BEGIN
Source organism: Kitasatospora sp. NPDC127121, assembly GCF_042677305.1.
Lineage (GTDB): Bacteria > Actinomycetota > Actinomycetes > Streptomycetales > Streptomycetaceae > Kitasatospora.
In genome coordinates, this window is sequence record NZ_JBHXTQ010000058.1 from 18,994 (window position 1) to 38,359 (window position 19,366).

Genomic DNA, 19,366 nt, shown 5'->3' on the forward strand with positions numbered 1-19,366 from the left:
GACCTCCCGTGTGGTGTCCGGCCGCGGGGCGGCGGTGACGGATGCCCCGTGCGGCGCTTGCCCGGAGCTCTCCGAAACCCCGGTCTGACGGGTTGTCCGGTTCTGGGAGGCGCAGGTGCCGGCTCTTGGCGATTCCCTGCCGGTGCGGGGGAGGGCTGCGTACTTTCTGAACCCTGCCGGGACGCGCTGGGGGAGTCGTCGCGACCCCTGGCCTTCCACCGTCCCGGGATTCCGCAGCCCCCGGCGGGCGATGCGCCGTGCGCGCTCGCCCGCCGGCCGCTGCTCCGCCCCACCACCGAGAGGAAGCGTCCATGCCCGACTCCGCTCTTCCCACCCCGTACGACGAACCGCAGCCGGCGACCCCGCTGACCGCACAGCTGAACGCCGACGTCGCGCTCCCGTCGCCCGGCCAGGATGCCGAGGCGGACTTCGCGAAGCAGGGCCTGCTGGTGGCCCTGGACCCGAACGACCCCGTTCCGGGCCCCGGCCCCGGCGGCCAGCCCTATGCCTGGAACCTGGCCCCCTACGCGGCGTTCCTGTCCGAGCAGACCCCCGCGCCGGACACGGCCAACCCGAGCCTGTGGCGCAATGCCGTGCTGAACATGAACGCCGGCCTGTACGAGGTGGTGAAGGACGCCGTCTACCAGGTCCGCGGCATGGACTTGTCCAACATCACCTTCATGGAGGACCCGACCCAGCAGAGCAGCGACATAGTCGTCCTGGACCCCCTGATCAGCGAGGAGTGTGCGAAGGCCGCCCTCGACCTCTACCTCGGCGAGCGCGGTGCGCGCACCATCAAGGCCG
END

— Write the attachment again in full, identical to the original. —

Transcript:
Source organism: Kitasatospora sp. NPDC127121, assembly GCF_042677305.1.
Lineage (GTDB): Bacteria > Actinomycetota > Actinomycetes > Streptomycetales > Streptomycetaceae > Kitasatospora.
In genome coordinates, this window is sequence record NZ_JBHXTQ010000058.1 from 18,994 (window position 1) to 38,359 (window position 19,366).

Genomic DNA, 19,366 nt, shown 5'->3' on the forward strand with positions numbered 1-19,366 from the left:
GACCTCCCGTGTGGTGTCCGGCCGCGGGGCGGCGGTGACGGATGCCCCGTGCGGCGCTTGCCCGGAGCTCTCCGAAACCCCGGTCTGACGGGTTGTCCGGTTCTGGGAGGCGCAGGTGCCGGCTCTTGGCGATTCCCTGCCGGTGCGGGGGAGGGCTGCGTACTTTCTGAACCCTGCCGGGACGCGCTGGGGGAGTCGTCGCGACCCCTGGCCTTCCACCGTCCCGGGATTCCGCAGCCCCCGGCGGGCGATGCGCCGTGCGCGCTCGCCCGCCGGCCGCTGCTCCGCCCCACCACCGAGAGGAAGCGTCCATGCCCGACTCCGCTCTTCCCACCCCGTACGACGAACCGCAGCCGGCGACCCCGCTGACCGCACAGCTGAACGCCGACGTCGCGCTCCCGTCGCCCGGCCAGGATGCCGAGGCGGACTTCGCGAAGCAGGGCCTGCTGGTGGCCCTGGACCCGAACGACCCCGTTCCGGGCCCCGGCCCCGGCGGCCAGCCCTATGCCTGGAACCTGGCCCCCTACGCGGCGTTCCTGTCCGAGCAGACCCCCGCGCCGGACACGGCCAACCCGAGCCTGTGGCGCAATGCCGTGCTGAACATGAACGCCGGCCTGTACGAGGTGGTGAAGGACGCCGTCTACCAGGTCCGCGGCATGGACTTGTCCAACATCACCTTCATGGAGGACCCGACCCAGCAGAGCAGCGACATAGTCGTCCTGGACCCCCTGATCAGCGAGGAGTGTGCGAAGGCCGCCCTCGACCTCTACCTCGGCGAGCGCGGTGCGCGCACCATCAAGGCCG